The Infostorm of Impeachment and the Lava-Jato scandal – Media Leaks and Corruption in Brazil
For the PhD project “Corruption Narratives in the Brazilian Mediascape”, PhD fellow Mads Bjelke Damgaard collected an extraordinary amount of data on the national newspapers’ coverage (in printed and web editions) about corruption scandals.
In total, more than 1,300 headlines from frontpages were registered, and over 8,000 news items were archived and collected in a database, including parameters of content analysis and a range of meta-data for each news item.
The data material of the book is publicly available for further study and can be explored below.
The possibilities of detecting patterns and gaining insights are not limited to the content analyses of the book, and scholars and students are invited to interrogate and expand the data, as well as to introduce new questions and approaches that can expand the scope of the present inquiry.
Explore the data of six months of corruption scandals in the daily coverage of Brazil’s national newspapers
Dataset 1 (in.xls-format) contains the headlines found on the frontpages of the three national quality newspapers in Brazil – Estado de São Paulo, Folha de São Paulo, and O Globo. The headlines are written out and the worksheet includes a count of the headlines dealing with the main themes relating to corruption. The sampling period includes six months of frontpages until the impeachment vote on April 17, 2016, which preceded the ousting of President Dilma Rousseff.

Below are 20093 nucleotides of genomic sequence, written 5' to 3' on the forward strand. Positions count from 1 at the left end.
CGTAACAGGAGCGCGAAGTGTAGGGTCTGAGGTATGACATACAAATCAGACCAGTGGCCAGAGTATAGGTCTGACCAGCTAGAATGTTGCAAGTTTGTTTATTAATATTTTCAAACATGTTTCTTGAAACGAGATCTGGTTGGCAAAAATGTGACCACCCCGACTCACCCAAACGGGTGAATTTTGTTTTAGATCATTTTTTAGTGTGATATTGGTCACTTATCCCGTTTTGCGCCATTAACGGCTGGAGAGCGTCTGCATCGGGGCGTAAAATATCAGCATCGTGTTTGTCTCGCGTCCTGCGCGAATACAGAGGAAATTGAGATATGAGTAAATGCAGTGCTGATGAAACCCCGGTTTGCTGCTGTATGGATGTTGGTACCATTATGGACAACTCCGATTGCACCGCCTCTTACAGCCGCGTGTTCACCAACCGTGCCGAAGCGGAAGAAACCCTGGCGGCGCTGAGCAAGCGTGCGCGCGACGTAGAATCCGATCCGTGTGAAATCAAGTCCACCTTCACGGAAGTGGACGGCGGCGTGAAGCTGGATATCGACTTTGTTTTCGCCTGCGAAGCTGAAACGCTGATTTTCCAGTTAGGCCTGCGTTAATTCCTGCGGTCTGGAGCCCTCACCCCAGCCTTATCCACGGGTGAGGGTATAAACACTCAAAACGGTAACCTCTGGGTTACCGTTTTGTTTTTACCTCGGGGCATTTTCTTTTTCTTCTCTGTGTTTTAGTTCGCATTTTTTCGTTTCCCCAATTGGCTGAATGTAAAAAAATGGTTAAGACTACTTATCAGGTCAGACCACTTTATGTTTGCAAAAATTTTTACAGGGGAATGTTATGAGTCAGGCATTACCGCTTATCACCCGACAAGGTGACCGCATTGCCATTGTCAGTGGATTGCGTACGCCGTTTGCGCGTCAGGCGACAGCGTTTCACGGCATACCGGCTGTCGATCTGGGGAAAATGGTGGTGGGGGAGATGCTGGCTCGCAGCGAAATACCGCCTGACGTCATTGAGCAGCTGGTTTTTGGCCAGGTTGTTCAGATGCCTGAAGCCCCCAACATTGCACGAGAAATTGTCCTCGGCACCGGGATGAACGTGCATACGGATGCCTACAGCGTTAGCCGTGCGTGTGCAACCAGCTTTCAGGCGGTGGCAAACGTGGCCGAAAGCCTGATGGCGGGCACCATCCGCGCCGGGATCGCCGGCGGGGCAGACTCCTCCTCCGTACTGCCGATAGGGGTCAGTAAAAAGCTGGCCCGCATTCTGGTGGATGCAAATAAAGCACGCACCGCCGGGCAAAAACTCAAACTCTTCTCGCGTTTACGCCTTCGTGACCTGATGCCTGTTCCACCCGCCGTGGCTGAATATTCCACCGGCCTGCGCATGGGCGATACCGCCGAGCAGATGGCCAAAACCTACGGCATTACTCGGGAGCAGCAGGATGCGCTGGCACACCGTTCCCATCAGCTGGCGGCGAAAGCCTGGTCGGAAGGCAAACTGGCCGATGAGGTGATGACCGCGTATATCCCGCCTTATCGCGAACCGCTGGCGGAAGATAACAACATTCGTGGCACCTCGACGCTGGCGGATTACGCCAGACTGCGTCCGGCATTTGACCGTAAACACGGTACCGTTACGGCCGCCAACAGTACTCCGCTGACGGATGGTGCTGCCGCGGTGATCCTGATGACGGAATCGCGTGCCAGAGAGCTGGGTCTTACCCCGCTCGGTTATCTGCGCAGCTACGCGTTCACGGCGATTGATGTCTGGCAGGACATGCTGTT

JPG files of the sampled front pages are not available here for public use due to copyright, but can be accessed by researchers. These have been collected from the newspapers’ public Twitter accounts.
Frontpage dataset (excel) https://www.dropbox.com/s/hw9uwkmnxsul070/Frontpages.xls?dl=0
Dataset 2 (also in.xls-format) contains data on more than 8,000 news items from two of the three national quality newspapers in Brazil – Estado de São Paulo and Folha de São Paulo, all relating to various corruption cases and the impeachment of Dilma Rousseff. These news items were sampled in the period from October 14, 2015, till May 12, 2016, when Rousseff was ousted.
A third dataset, containing the full texts of the sampled news items, are not available for public use due to copyright, but can be accessed by researchers on request.
Article dataset (excel) https://www.dropbox.com/s/6x32x0z60dq9o7f/EF9Mar.xls?dl=0
Declaration of the datasets
Two datasets of the project are currently available for further exploration.
No personal data is contained in either dataset.
Both sets were collected in the period 2015-2016 by Mads Damgaard (http://orcid.org/0000-0002-9723-3059).
Errors and gaps in the sets can be reported to email@example.com.
Academic use and other non-commercial use of this data is permitted under the license type CC BY-NC-SA which means that the original author must be credited, changes must be indicated, and sharing of the data should remain non-commercial under the same license type.
Existing analyses of the datasets
The book “Media Leaks and Corruption in Brazil” works with these datasets in order to investigate the informational cascades of scandalous news on corruption and political transgression, triggered by leaks from the judiciary and police probes into political corruption. Akin to financial bubbles, cascades of news are feedback-loops flowing through the media and political system, once information is disclosed (legally or through leaks). This creates what has been termed an infostorm. In the Brazilian case, the leaks from the investigations commanded most of the media attention, resulting in a strongly biased mediascape. The cascades of news on corruption dominated the general attention to political news, driving the general valency of political news (compare with the data sampled at http://www.manchetometro.com.br).